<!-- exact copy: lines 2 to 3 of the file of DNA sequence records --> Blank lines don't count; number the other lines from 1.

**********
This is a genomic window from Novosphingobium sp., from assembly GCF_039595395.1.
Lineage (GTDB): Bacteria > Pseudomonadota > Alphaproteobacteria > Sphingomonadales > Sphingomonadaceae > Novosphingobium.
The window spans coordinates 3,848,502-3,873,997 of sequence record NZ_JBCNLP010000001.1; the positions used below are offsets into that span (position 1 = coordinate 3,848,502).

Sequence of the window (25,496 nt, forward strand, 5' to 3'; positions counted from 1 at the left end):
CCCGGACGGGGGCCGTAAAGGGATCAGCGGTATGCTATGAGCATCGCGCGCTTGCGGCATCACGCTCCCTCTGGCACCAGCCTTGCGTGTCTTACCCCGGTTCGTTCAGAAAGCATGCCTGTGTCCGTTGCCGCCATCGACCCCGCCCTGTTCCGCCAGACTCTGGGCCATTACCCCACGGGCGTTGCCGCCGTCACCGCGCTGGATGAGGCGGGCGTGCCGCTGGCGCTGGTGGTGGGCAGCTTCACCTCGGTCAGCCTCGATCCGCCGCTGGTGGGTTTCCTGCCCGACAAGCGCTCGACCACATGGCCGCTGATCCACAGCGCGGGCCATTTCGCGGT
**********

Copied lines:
Lineage (GTDB): Bacteria > Pseudomonadota > Alphaproteobacteria > Sphingomonadales > Sphingomonadaceae > Novosphingobium.
The window spans coordinates 3,848,502-3,873,997 of sequence record NZ_JBCNLP010000001.1; the positions used below are offsets into that span (position 1 = coordinate 3,848,502).